18 January 2011

Pay No Attention To The Man Behind The Curtain

My brother-in-law has a sister who is getting divorced.  She is living with my brother-in-law and my sister in their extra bedroom.  Since my mom talked to my sister today and got some of the details, we had a small discussion about it too.  I've been there.  Going through a divorce is not the easiest thing in the world.

I think my mom likes talking to me about stuff like this because I have a way of seeing things that is different than she does.  I heard her telling my sister that divorce is like a death, and you have to go through a time of mourning.  When talking about it, I told her that was right to a certain extent.  But there's more to it.  When you grow up in the Church, marriage is the "happily ever after."  If you get married in the temple for time and all eternity, that's how it will be.  No matter what happens, you'll work it out, because families are forever and you commit to each other forever.  I certainly bought into that.  I knew that marriage wasn't easy, and there would be times where we didn't get along, but because we had gotten married "the right way," we would somehow be protected.

Not so.  Divorce is also broken promises, not only from your spouse, but from the situation as a whole.  You are surrounded by people who make it work--siblings, parents, cousins.  But it didn't work for you.  It wasn't love and happiness.  And it's ending in tears.

It happens.  But unless it happens to someone you know personally, it's never talked about. 

My mom told me about when my dad was in the Bishopric.  We all knew it was really difficult for her that my dad had that calling.  She wasn't even really sure why.  But she talked to her cousin about it at some point, and he reassured her that her feelings were normal.  It's a difficult thing, but it's one of the unspoken things.  It's not talked about.  It's not shared with others.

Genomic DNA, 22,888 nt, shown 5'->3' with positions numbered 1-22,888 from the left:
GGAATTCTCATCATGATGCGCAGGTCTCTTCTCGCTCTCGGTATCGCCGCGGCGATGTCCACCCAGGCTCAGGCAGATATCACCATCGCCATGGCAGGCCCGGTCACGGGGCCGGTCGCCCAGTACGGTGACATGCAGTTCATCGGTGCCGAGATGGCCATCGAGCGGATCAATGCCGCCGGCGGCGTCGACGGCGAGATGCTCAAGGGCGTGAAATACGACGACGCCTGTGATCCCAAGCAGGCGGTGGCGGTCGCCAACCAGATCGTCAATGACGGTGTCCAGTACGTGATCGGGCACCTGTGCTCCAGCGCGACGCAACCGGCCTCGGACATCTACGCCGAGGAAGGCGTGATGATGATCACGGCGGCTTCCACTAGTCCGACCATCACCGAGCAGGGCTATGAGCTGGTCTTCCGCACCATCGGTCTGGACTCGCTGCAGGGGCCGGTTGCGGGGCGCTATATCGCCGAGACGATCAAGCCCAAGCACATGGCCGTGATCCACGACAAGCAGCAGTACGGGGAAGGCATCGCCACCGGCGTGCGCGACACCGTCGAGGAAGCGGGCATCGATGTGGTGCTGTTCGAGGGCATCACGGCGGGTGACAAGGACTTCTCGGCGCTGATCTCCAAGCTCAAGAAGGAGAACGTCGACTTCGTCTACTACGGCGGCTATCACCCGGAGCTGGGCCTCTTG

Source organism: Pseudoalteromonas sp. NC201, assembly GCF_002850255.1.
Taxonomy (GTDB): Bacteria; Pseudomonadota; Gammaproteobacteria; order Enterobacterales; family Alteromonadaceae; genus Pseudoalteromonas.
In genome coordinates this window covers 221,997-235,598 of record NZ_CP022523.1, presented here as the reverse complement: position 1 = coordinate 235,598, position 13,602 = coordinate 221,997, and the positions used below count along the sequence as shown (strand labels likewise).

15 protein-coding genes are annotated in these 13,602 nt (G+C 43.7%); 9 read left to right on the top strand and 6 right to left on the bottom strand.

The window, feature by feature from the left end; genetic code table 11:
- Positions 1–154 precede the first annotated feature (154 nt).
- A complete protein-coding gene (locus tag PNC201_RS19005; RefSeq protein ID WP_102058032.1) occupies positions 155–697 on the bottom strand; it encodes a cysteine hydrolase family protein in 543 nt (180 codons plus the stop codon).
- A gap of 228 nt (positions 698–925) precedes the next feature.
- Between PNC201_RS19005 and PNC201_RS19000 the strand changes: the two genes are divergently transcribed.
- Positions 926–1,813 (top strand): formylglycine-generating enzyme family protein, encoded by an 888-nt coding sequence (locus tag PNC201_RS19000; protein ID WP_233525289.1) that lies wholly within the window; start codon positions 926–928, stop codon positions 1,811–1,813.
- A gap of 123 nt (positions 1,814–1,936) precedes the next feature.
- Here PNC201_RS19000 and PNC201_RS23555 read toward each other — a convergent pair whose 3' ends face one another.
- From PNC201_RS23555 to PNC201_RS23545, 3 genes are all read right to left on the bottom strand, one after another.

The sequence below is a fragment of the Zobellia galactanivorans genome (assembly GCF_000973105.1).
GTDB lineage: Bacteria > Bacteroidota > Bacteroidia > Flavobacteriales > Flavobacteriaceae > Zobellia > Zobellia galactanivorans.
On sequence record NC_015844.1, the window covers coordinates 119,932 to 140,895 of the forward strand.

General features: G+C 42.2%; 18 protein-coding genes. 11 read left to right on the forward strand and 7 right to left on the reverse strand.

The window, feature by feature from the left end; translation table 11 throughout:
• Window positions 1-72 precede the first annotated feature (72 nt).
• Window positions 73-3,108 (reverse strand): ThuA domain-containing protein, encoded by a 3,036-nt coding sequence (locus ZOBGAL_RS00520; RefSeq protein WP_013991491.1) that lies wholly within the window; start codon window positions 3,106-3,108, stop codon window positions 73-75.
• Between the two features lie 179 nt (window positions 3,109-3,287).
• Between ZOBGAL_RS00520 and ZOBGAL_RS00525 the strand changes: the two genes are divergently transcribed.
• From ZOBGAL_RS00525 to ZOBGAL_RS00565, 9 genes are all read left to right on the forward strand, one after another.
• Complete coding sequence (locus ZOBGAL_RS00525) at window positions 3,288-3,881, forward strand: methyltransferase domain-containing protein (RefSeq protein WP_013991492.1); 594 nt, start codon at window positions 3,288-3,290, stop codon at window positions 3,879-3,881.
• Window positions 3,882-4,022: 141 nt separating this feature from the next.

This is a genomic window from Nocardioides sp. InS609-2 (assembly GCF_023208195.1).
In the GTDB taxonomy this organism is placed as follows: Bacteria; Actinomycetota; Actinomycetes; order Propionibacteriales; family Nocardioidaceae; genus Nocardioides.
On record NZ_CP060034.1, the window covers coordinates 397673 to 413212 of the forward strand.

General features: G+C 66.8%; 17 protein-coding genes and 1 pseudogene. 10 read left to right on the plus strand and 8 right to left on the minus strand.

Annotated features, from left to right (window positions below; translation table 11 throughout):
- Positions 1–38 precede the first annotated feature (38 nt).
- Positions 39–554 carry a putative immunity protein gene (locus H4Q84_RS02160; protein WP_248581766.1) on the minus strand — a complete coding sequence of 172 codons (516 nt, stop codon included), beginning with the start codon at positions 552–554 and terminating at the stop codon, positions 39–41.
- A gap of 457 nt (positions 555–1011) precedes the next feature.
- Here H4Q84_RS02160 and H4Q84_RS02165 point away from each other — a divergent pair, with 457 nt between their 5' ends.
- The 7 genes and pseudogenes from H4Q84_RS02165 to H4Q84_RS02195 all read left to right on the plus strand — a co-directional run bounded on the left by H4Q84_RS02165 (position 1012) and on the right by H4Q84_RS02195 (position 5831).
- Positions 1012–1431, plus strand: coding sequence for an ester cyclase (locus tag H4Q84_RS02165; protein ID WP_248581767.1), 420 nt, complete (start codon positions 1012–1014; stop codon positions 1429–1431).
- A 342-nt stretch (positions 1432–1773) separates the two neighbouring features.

I told my mom that this is something that I find so frustrating about the LDS culture.  Bad things happen.  Not all of life is perfect.  But no one wants to admit that.  Here we have the Gospel and this great truth, and it's suppose to fill our lives with sunshine and spiritual strength and flowers and joy.  So that's all we plan on, all we teach about, all we talk about.  It doesn't come from actual doctrine.  It isn't a message read over the pulpit.  But it is perpetuated and felt as part of the culture.

And it's really a shame, because the LDS community is set up in a way that it could be such a great support system for people who need it.  Instead, those people are surrounded by an entire group of people that they don't feel they can turn to, because it seems like no one can possibly relate to their struggles. 

That is just sad to me.

But what surprised me is that my mom completely agreed with me.  She sees it too.  Which was very unexpected for me.  But it was also a very interesting and enjoyable conversation to have. 

Sometimes I wonder if my mom feels alone within the ward when it comes to my situation, even though I know someone else who grew up in the ward who is gay.  But I bet my mom doesn't talk about it with his mom.  They probably don't know that the other one is going through or has had similar experiences as mother's of gay kids.  They could support each other and talk about their issues and compare notes if they knew about the other person.

But they don't.  Because you're not supposed to pay attention to the man behind the curtain.  You're supposed to only look at the show he puts on.

Such a shame.


Gay LDS Actor said...

I really liked this post a lot. I think so much of what you say is true. It is too bad that too many members put on the brave face of "everything is perfect," when in fact there are problems and issues in their lives that no one gets to see. And I agree that it is a shame that we could use our fellowship with one another as a great support system, but sometimes that falls by the wayside because people are too concerned (probably justifiably) that they will be judged because of whatever issues they are going through. It's unfortunate, because that shouldn't be what the gospel is about, but sadly the culture sometimes makes it that way. Thanks for your thoughts.

jen said...

I really liked this post too...
I'm reading a book called The Gifts of Imperfection by Brene Brown. She actually talks about this very thing... All of us caught up in looking perfect: It's like a twenty-ton-shield that doesn't protect us... It's just heavy.

Most people find it refreshing when we open up and share our hurts, but there are those who will judge.

Thanks for writing this!!